11. In all cases, the oversight by the Board go well beyond the letter of the regulations in order to uphold depositors’ and other stakeholders’ interests, and protect the Bank’s reputation. Just to cite an example for our zero-tolerance policy for fraud and financial crime, whether external or in-house. Recently, we worked with government agencies in the first successful prosecution of international criminals involved in ATM skimming and card fraud. We do this beyond the value of the losses of the bank from specific instances, as a matter of principle and for deterrence.

12. Another example of this high level of diligence and risk management mind-set that has saved the bank from losses, where others have been blindsided. It is a matter of record at the BSP that in the global financial crisis a decade ago, BPI was the only big local bank that had zero holdings of international subprime securities. A quote from that period from a key board director on a proposal to purchase Lehman securities -- “I don’t care if it is triple A rated, if we don’t understand it, we are not buying it.”

13. The Bank has a Code of Conduct derived from the BPI Credo and Core Values. These are aligned with key global initiatives that promote responsible business practices. We have detailed rules on conflict of interest, insider trading whistle-blower policy, and related party transactions. (We were among the first banks to set up a related-party transactions committee, before a formal circular by BSP on it was issued.) While these codes are important, what is critical are internalizing these as values and culture.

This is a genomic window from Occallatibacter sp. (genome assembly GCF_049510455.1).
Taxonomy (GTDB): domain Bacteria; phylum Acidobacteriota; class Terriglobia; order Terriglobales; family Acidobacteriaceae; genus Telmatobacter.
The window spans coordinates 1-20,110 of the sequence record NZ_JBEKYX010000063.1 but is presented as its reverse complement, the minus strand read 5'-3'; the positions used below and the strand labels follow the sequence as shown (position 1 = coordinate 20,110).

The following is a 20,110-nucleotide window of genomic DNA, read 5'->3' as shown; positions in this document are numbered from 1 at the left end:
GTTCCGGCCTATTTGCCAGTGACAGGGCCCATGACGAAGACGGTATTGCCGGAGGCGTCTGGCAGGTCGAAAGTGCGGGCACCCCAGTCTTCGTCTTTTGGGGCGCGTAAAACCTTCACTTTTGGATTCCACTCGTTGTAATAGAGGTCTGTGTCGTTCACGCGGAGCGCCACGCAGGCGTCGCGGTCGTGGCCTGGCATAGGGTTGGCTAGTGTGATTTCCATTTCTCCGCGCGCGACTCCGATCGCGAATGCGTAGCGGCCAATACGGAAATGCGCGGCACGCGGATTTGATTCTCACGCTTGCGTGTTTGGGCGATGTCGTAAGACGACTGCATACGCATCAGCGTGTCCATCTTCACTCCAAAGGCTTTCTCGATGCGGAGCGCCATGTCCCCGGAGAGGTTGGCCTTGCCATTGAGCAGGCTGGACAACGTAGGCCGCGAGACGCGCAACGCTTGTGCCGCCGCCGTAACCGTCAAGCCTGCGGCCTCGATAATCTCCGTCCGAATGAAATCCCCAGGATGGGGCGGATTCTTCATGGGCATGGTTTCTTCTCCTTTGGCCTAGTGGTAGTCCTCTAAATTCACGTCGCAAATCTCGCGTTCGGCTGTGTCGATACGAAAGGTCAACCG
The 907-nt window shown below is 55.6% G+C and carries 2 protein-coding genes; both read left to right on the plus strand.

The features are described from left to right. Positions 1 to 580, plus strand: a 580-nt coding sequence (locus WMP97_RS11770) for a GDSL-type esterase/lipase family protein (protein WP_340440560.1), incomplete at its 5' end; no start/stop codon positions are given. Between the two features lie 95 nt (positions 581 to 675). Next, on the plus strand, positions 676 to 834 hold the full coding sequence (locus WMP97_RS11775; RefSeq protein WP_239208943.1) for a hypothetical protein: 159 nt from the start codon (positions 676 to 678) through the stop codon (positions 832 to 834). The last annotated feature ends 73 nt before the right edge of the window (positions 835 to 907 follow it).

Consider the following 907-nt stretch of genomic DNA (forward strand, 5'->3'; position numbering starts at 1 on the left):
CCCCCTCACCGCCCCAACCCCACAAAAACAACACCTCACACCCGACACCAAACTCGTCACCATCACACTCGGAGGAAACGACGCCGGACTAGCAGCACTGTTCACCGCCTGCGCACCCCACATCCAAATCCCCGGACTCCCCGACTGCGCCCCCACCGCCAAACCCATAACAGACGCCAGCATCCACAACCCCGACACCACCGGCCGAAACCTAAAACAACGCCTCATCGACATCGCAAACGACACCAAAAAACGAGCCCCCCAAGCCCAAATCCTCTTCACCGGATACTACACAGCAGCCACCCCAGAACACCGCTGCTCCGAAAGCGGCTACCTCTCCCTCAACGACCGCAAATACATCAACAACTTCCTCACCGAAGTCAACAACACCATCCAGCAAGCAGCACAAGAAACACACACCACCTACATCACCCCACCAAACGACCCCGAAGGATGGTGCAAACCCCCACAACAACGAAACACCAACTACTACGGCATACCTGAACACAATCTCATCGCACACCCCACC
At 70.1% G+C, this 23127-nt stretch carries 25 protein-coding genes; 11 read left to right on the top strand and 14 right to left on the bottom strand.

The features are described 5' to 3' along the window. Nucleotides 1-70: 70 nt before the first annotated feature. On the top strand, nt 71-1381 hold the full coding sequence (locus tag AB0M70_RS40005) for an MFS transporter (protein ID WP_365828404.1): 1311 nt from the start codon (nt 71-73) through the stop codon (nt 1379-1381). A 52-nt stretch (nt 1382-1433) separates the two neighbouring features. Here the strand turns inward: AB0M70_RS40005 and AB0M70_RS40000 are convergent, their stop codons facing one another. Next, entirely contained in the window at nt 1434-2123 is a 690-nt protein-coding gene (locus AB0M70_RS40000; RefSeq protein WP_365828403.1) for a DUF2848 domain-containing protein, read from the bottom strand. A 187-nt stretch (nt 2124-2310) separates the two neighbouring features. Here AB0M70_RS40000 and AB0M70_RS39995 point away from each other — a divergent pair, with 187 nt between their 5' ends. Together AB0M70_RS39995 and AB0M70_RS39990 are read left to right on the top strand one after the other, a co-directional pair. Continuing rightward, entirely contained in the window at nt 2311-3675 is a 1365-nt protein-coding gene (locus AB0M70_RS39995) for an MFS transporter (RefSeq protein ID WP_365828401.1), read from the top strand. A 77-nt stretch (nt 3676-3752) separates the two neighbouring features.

14. I view my presence as a presentor here as BSP’s recognition of BPI’s efforts in promoting effective corporate governance. The high quality and professionalism of management and staff and the corporate culture that has been nurtured through the decades make the job of the Board members relatively easy.

15. As observed by the previous speaker from IFC, good corporate governance also provide bottom line yields. For BPI, it has contributed to a price to book valuation and an ROE that has consistently led the industry.

16. Finally, thank you to the BSP and SEC for all the work and effort done to build world-class financial institutions capable of meeting the challenges posed by the other FI’s in the region. We at BPI will continue our governance commitment for the long haul.

Romeo L. Bernardo is a board director of the Institute for Development and Econometric Analysis. He was undersecretary of Finance during Corazon Aquino and Fidel Ramos administrations.

romeo.lopez.bernardo@gmail.com